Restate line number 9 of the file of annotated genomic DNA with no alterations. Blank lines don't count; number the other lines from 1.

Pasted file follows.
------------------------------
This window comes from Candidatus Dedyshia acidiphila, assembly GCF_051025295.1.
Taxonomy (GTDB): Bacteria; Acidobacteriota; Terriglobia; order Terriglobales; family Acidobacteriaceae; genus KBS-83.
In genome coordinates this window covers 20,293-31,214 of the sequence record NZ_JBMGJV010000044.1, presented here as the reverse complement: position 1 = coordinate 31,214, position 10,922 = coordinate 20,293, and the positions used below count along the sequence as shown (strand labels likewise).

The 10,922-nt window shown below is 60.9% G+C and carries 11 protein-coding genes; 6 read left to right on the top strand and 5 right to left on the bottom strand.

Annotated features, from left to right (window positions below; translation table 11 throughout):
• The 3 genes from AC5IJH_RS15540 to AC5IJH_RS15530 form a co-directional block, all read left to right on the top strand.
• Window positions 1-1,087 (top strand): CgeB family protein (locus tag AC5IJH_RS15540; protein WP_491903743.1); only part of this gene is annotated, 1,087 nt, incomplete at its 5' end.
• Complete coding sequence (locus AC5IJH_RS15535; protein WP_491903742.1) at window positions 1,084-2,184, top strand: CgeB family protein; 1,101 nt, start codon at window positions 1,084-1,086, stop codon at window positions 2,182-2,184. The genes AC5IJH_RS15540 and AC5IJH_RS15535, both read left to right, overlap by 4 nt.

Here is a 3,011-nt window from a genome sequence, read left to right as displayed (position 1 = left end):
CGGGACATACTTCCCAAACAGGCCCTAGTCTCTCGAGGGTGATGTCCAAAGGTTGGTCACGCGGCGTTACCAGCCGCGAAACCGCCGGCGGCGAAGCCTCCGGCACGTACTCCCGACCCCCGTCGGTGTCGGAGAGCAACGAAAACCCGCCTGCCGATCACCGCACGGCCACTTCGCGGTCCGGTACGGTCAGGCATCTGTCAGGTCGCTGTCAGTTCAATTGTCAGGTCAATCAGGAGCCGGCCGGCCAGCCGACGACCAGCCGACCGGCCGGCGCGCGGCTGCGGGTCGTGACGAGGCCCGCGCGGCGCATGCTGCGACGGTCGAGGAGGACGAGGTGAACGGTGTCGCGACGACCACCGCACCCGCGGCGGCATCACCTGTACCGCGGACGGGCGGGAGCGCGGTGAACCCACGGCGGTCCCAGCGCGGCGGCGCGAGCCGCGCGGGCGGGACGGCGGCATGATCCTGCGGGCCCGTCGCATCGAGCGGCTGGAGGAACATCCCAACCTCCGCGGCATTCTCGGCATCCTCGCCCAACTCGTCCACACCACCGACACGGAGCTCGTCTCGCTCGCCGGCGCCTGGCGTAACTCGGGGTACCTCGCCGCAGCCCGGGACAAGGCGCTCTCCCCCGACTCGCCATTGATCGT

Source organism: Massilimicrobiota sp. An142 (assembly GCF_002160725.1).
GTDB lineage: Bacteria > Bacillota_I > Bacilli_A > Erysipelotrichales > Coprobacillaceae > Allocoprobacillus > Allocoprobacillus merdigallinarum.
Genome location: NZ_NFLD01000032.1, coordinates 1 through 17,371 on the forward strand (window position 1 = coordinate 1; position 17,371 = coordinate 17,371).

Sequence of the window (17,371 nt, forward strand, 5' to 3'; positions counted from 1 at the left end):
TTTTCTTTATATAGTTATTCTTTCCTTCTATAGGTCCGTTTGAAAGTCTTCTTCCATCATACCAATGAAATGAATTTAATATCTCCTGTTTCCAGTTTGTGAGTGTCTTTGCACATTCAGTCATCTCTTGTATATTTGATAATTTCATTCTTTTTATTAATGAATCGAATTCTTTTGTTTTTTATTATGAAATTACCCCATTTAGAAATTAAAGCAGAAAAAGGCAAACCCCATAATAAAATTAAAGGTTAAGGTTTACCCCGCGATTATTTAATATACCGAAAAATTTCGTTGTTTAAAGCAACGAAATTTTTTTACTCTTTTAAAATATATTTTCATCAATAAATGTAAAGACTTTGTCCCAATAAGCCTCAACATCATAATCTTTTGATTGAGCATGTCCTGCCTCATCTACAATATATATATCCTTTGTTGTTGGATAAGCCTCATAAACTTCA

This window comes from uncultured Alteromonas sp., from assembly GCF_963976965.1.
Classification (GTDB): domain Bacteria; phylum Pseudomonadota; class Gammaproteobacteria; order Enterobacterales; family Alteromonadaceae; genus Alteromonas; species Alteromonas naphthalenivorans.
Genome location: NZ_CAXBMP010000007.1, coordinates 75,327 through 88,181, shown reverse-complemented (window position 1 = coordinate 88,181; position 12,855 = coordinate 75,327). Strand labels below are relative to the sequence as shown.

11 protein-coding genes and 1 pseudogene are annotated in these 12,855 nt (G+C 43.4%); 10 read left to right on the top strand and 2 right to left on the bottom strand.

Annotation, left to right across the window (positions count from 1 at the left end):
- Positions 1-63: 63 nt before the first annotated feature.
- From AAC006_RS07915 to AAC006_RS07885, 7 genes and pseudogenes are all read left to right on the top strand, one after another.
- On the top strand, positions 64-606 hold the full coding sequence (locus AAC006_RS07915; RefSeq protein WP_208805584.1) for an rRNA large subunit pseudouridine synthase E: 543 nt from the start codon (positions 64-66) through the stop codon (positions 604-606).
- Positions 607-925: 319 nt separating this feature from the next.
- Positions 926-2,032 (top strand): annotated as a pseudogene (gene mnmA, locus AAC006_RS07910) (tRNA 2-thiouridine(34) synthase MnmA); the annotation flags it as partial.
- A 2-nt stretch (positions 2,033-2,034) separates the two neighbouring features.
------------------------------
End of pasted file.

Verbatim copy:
Here is a 3,011-nt window from a genome sequence, read left to right as displayed (position 1 = left end):